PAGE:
Use Your Head to Protect Your Head
The HECC Sticker On Your Helmet Will Tell You If Your Helmet Is Past Its Prime
By Dr. Alan Ashare and Dr. Rosemarie Moser
In youth sports, safety is a top priority, so checking your equipment is an important first step before stepping on the ice. That all-familiar sticker on your equipment lets you know that your equipment has met the standards that the Hockey Equipment Certification Council has chosen as the safest currently available for ice hockey. It may not always be clear if your equipment is certified. First, the certification of a helmet has a life span of seven years from the time it was manufactured. (It is not the date that you purchased it.) Before purchasing, check the date. The HECC sticker will have the date the helmet will be decertified. Do not remove the HECC sticker. Removal of the HECC sticker automatically decertifies the helmet. To see if your helmet or facemask is certified, check the HECC website at HECC.net.
Dr. Ashare is the vice president of HECC and the co-chair of the USA Hockey Safety and Protective Equipment Committee. Dr. Moser is the director of the Sports Concussion Center of New Jersey, co-author of the U.S. CDC Pediatric Mild Traumatic Brain Injury Guidelines, and author of “Ahead of the Game: The Parents’ Guide to Youth Sports Concussion.”
What The Heck Is HECC? The Hockey Equipment Certification Council is a volunteer organization whose membership includes people with a variety of interests, but who all have a common goal of improving safety and performance in ice hockey. HECC finds the best standards that are already available and then has its selected certified testing laboratory perform tests to make sure that the equipment meets the selected standard.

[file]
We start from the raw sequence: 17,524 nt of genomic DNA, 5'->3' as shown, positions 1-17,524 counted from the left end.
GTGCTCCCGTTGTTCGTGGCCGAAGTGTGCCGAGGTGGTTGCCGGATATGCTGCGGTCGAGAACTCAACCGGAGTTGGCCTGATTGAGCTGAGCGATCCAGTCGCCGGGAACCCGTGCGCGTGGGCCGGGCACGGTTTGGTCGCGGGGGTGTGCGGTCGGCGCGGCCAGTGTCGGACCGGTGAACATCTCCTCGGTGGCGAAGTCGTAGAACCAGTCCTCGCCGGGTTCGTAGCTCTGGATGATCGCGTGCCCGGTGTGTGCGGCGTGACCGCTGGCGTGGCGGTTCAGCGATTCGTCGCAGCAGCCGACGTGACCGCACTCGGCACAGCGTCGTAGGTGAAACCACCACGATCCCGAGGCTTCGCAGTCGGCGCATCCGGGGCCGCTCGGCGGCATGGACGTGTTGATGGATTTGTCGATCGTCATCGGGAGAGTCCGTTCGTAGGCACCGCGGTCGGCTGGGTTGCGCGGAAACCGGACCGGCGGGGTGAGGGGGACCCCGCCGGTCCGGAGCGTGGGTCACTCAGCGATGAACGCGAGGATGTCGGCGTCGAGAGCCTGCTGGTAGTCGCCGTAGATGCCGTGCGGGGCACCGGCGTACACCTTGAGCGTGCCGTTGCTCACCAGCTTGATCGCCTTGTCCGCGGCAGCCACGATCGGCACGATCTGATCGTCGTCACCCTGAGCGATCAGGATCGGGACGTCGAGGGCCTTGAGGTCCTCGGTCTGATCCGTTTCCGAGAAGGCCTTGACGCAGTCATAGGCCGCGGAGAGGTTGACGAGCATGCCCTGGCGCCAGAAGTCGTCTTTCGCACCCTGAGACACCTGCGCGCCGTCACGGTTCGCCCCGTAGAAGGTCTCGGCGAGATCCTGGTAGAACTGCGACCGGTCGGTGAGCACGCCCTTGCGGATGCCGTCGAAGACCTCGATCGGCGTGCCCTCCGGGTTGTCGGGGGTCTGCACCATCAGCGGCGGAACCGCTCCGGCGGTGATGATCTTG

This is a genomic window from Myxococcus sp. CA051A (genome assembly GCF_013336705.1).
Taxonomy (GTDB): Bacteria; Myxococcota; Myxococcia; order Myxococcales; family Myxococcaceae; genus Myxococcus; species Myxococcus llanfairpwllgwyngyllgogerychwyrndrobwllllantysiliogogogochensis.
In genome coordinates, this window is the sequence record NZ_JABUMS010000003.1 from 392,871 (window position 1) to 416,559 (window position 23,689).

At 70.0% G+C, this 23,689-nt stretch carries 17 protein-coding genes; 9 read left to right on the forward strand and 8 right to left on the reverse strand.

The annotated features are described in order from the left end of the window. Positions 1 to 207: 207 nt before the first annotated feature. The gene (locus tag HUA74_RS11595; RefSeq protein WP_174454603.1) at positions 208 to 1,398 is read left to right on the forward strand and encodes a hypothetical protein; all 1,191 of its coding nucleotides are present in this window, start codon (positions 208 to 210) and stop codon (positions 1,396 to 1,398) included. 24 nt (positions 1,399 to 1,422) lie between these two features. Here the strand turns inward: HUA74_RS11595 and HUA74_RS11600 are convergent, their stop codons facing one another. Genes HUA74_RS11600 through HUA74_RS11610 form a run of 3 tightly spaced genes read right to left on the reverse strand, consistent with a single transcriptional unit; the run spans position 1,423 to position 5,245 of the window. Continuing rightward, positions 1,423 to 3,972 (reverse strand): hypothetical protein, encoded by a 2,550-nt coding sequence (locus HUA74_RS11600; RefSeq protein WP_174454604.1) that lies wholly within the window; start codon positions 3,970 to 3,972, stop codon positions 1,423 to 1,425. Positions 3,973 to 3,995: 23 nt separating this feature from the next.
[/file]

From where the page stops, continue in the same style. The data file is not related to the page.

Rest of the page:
Selecting A Better Helmet
When it comes to head protection on the ice, the researchers at Virginia Tech University want you to know that all helmets are not created equally. Since 2011, they have conducted extensive research on a variety of protective head gear, including hockey helmets, with the goal of creating an unbiased rating system that will allow consumers to make an informed decision when purchasing a helmet. This work is independent of any funding or influence from helmet manufacturers. Helmets are evaluated through a series of impact tests designed to replicate a broad range of head impacts that athletes are likely to experience. These rating identify the helmets that best decrease forces to the head, which may reduce your chances of sustaining a concussion. With that stated, it’s important to note that any player in any sport can sustain a head injury with even the very best head protection. Helmets are only one piece of the equation to minimizing concussion risk. According to Virginia Tech researchers, every helmet currently on the market meets minimum safety requirements specified by standards organizations. Ratings help to identify which helmets best reduce the force delivered to the head. More stars equate to better protection, with 5 stars representing the best helmets available. Virginia Tech recommends that athletes purchase only 4 and 5 star helmets. To learn more about the research being done at Virginia Tech and to see a complete list of helmet ratings, please go to VT.edu/helmet.